There is an
install.sh file in the repo if you desire the 32 bit driver but we are working with the Pi4 so do not run that install it wont work.
After it is installed and you have rebooted you have verify the card is being detected with
aplay -l and
The output should look something like this:
(.venv) pi@picroft:~ $ aplay -l **** List of PLAYBACK Hardware Devices **** card 0: b1 [bcm2835 HDMI 1], device 0: bcm2835 HDMI 1 [bcm2835 HDMI 1] Subdevices: 4/4 Subdevice #0: subdevice #0 Subdevice #1: subdevice #1 Subdevice #2: subdevice #2 Subdevice #3: subdevice #3 card 1: Headphones [bcm2835 Headphones], device 0: bcm2835 Headphones [bcm2835 Headphones] Subdevices: 4/4 Subdevice #0: subdevice #0 Subdevice #1: subdevice #1 Subdevice #2: subdevice #2 Subdevice #3: subdevice #3 card 2: seeed2micvoicec [seeed-2mic-voicecard], device 0: bcm2835-i2s-wm8960-hifi wm8960-hifi-0 [bcm2835-i2s-wm8960-hifi wm8960-hifi-0] Subdevices: 1/1 Subdevice #0: subdevice #0 (.venv) pi@picroft:~ $ arecord -l **** List of CAPTURE Hardware Devices **** card 2: seeed2micvoicec [seeed-2mic-voicecard], device 0: bcm2835-i2s-wm8960-hifi wm8960-hifi-0 [bcm2835-i2s-wm8960-hifi wm8960-hifi-0] Subdevices: 0/1 Subdevice #0: subdevice #0
Now you will need to set your defaults in pulse audio. The Pulseadio Settings section of the Mycroft audio troubleshooting guide covers this well.
There is another setting I had to make to the Pulse audio daemon configuration file to remove a delay in recording after the wake word was triggered. I will place this here while we are addressing pulse audio settings:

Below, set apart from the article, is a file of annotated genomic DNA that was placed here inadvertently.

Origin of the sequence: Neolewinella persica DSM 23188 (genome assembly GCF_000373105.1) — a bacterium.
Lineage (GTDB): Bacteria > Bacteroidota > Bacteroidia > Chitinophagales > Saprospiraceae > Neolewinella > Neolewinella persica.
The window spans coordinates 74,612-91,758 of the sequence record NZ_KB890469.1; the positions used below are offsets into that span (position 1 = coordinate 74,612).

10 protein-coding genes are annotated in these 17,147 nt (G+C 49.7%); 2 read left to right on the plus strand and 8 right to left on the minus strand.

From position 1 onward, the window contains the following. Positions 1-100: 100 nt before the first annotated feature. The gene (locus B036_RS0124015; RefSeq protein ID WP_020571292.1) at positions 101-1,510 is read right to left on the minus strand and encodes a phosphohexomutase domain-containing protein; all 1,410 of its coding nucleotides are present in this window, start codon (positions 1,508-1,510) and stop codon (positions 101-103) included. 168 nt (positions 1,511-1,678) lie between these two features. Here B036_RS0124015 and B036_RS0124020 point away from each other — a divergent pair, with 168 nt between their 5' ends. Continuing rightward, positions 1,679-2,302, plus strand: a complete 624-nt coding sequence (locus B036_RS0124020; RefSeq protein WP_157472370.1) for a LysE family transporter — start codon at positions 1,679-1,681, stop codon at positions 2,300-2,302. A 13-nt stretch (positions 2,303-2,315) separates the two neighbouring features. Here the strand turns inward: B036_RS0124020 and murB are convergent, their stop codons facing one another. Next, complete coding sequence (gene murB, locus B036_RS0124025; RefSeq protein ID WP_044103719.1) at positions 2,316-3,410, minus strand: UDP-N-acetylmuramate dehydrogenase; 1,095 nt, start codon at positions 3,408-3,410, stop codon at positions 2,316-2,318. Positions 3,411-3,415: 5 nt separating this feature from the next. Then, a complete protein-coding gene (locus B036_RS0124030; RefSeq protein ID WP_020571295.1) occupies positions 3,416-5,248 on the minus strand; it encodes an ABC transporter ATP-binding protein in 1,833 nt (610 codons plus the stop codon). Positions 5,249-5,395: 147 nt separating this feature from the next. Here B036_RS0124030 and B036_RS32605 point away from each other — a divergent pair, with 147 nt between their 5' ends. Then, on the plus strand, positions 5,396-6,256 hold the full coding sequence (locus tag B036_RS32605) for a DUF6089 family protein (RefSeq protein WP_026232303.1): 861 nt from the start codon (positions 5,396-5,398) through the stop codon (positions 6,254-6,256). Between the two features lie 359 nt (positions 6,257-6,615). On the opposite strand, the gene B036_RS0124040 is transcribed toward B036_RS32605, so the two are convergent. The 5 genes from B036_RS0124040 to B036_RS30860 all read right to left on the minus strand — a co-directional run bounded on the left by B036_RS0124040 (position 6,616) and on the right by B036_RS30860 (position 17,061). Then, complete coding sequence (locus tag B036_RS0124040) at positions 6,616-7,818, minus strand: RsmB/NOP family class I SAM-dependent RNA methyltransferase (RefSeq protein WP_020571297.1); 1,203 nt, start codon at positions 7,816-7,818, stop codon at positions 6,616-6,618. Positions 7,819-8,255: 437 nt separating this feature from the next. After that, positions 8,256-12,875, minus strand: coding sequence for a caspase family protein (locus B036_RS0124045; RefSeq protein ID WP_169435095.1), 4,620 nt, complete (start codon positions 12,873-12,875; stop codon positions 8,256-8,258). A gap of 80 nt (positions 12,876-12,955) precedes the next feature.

/etc/pulse/daemon.conf with the following settings:
resample-method = ffmpeg default-sample-format = s24le default-sample-rate = 48000 alternate-sample-rate = 44100
After this restart pulseaudio:
pulseaudio -k #stop the pulse daemon pulseaudio -D #start the pulse daemon
The last item for the base setup is setting the audio settings in the
Mycorft will look for configurations in 3 locations:
I copied the system config to the user location:
cp /etc/mycroft/mycroft.conf ~/.config/mycroft/mycroft.conf
and made the following change to the change:
"play_wav_cmdline": "aplay %1", "play_mp3_cmdline": "mpg123 %1",
Essentially removing the hardware setting and using the system defaults we set earlier.
Once all this is done you can run a few tests:
If the results are good you can fire up mycroft:
Then run the mycroft cli tool:
From here it will run you through the setup of your mycroft device and registering it with home.mycroft.ai.
At this point you have a mycroft device. If you are like me and do not want the standard
hey mycroft wakeword that uses precise you are getting a bunch of false positives on your wakeword because pocketsphinx is just not accurate enough.
In my next post in this mycroft series I will run you through training a custom wake word with Precise to fix this issue. I hope to take this series all the way to the point where the microft devices can be 100% offline.